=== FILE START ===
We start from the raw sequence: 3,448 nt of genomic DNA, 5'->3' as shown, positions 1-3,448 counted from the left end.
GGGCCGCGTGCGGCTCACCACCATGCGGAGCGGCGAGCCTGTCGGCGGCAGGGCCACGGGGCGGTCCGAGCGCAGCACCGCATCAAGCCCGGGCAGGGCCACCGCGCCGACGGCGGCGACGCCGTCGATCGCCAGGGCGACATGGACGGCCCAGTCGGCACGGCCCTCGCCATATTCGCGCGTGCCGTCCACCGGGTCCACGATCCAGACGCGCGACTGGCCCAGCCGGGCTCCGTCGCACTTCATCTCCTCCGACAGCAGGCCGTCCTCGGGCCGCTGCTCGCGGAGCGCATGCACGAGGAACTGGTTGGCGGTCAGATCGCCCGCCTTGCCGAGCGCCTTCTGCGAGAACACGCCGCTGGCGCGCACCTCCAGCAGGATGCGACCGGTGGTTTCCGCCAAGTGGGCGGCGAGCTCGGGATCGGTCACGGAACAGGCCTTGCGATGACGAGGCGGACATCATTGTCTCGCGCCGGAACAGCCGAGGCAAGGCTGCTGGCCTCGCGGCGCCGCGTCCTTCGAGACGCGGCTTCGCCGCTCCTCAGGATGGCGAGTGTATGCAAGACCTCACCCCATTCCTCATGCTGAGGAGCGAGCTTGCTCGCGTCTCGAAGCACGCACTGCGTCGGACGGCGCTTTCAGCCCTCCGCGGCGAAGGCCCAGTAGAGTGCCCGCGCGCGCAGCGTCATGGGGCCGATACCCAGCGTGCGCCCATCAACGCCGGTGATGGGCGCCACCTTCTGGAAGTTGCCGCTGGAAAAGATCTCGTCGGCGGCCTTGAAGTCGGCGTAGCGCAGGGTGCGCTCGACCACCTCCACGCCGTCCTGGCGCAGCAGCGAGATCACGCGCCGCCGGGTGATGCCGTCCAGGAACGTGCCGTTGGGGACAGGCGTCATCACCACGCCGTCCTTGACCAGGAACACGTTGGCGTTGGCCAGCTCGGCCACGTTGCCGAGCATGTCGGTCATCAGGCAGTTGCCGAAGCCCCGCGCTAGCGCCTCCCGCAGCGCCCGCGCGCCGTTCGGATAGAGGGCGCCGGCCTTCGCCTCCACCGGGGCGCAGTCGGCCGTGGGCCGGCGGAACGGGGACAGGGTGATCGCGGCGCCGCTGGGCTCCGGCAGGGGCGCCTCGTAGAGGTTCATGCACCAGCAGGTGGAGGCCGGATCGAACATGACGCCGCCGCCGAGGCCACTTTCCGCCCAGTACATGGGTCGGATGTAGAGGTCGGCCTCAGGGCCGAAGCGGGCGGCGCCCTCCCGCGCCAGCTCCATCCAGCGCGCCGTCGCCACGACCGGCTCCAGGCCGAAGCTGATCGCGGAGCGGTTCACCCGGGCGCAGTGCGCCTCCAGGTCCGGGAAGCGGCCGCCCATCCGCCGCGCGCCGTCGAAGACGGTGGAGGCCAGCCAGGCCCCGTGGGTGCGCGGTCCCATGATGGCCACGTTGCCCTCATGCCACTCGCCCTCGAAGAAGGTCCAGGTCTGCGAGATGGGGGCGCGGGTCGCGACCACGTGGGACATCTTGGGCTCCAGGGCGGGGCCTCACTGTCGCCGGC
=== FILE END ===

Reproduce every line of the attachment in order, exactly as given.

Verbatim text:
We start from the raw sequence: 3,448 nt of genomic DNA, 5'->3' as shown, positions 1-3,448 counted from the left end.
GGGCCGCGTGCGGCTCACCACCATGCGGAGCGGCGAGCCTGTCGGCGGCAGGGCCACGGGGCGGTCCGAGCGCAGCACCGCATCAAGCCCGGGCAGGGCCACCGCGCCGACGGCGGCGACGCCGTCGATCGCCAGGGCGACATGGACGGCCCAGTCGGCACGGCCCTCGCCATATTCGCGCGTGCCGTCCACCGGGTCCACGATCCAGACGCGCGACTGGCCCAGCCGGGCTCCGTCGCACTTCATCTCCTCCGACAGCAGGCCGTCCTCGGGCCGCTGCTCGCGGAGCGCATGCACGAGGAACTGGTTGGCGGTCAGATCGCCCGCCTTGCCGAGCGCCTTCTGCGAGAACACGCCGCTGGCGCGCACCTCCAGCAGGATGCGACCGGTGGTTTCCGCCAAGTGGGCGGCGAGCTCGGGATCGGTCACGGAACAGGCCTTGCGATGACGAGGCGGACATCATTGTCTCGCGCCGGAACAGCCGAGGCAAGGCTGCTGGCCTCGCGGCGCCGCGTCCTTCGAGACGCGGCTTCGCCGCTCCTCAGGATGGCGAGTGTATGCAAGACCTCACCCCATTCCTCATGCTGAGGAGCGAGCTTGCTCGCGTCTCGAAGCACGCACTGCGTCGGACGGCGCTTTCAGCCCTCCGCGGCGAAGGCCCAGTAGAGTGCCCGCGCGCGCAGCGTCATGGGGCCGATACCCAGCGTGCGCCCATCAACGCCGGTGATGGGCGCCACCTTCTGGAAGTTGCCGCTGGAAAAGATCTCGTCGGCGGCCTTGAAGTCGGCGTAGCGCAGGGTGCGCTCGACCACCTCCACGCCGTCCTGGCGCAGCAGCGAGATCACGCGCCGCCGGGTGATGCCGTCCAGGAACGTGCCGTTGGGGACAGGCGTCATCACCACGCCGTCCTTGACCAGGAACACGTTGGCGTTGGCCAGCTCGGCCACGTTGCCGAGCATGTCGGTCATCAGGCAGTTGCCGAAGCCCCGCGCTAGCGCCTCCCGCAGCGCCCGCGCGCCGTTCGGATAGAGGGCGCCGGCCTTCGCCTCCACCGGGGCGCAGTCGGCCGTGGGCCGGCGGAACGGGGACAGGGTGATCGCGGCGCCGCTGGGCTCCGGCAGGGGCGCCTCGTAGAGGTTCATGCACCAGCAGGTGGAGGCCGGATCGAACATGACGCCGCCGCCGAGGCCACTTTCCGCCCAGTACATGGGTCGGATGTAGAGGTCGGCCTCAGGGCCGAAGCGGGCGGCGCCCTCCCGCGCCAGCTCCATCCAGCGCGCCGTCGCCACGACCGGCTCCAGGCCGAAGCTGATCGCGGAGCGGTTCACCCGGGCGCAGTGCGCCTCCAGGTCCGGGAAGCGGCCGCCCATCCGCCGCGCGCCGTCGAAGACGGTGGAGGCCAGCCAGGCCCCGTGGGTGCGCGGTCCCATGATGGCCACGTTGCCCTCATGCCACTCGCCCTCGAAGAAGGTCCAGGTCTGCGAGATGGGGGCGCGGGTCGCGACCACGTGGGACATCTTGGGCTCCAGGGCGGGGCCTCACTGTCGCCGGC